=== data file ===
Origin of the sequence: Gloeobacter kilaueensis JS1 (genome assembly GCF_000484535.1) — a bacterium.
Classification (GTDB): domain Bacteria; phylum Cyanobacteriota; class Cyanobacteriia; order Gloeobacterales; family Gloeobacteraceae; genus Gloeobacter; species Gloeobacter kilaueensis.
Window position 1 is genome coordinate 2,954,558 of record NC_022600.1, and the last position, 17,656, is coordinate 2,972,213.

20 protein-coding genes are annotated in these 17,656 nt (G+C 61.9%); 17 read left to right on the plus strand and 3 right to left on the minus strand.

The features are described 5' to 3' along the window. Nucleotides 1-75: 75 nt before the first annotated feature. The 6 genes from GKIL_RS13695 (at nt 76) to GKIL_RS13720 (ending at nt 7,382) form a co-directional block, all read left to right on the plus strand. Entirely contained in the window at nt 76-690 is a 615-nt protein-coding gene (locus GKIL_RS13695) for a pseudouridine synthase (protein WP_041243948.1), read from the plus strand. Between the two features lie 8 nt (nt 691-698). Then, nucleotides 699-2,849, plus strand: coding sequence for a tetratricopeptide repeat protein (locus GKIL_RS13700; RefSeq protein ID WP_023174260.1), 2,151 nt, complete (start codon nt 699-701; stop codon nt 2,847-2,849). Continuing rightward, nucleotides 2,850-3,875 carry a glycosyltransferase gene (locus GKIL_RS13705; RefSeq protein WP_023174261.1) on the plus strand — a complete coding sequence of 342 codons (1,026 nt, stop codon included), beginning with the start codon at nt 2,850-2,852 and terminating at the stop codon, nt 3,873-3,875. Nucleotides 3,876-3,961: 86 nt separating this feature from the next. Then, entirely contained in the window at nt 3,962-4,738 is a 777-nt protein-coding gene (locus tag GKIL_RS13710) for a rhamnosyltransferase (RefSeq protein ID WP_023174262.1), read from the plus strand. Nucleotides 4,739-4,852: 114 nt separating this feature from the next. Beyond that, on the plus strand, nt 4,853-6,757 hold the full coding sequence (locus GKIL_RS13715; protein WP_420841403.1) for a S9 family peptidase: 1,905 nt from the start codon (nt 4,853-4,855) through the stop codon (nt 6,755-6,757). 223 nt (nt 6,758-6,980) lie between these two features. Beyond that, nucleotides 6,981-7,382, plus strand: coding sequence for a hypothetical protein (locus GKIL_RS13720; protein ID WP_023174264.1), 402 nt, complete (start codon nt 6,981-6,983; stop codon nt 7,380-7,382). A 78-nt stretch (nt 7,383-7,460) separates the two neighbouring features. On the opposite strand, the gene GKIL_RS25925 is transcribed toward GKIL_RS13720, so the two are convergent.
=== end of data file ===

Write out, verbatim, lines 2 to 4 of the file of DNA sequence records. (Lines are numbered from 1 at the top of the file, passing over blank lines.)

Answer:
Classification (GTDB): domain Bacteria; phylum Cyanobacteriota; class Cyanobacteriia; order Gloeobacterales; family Gloeobacteraceae; genus Gloeobacter; species Gloeobacter kilaueensis.
Window position 1 is genome coordinate 2,954,558 of record NC_022600.1, and the last position, 17,656, is coordinate 2,972,213.

20 protein-coding genes are annotated in these 17,656 nt (G+C 61.9%); 17 read left to right on the plus strand and 3 right to left on the minus strand.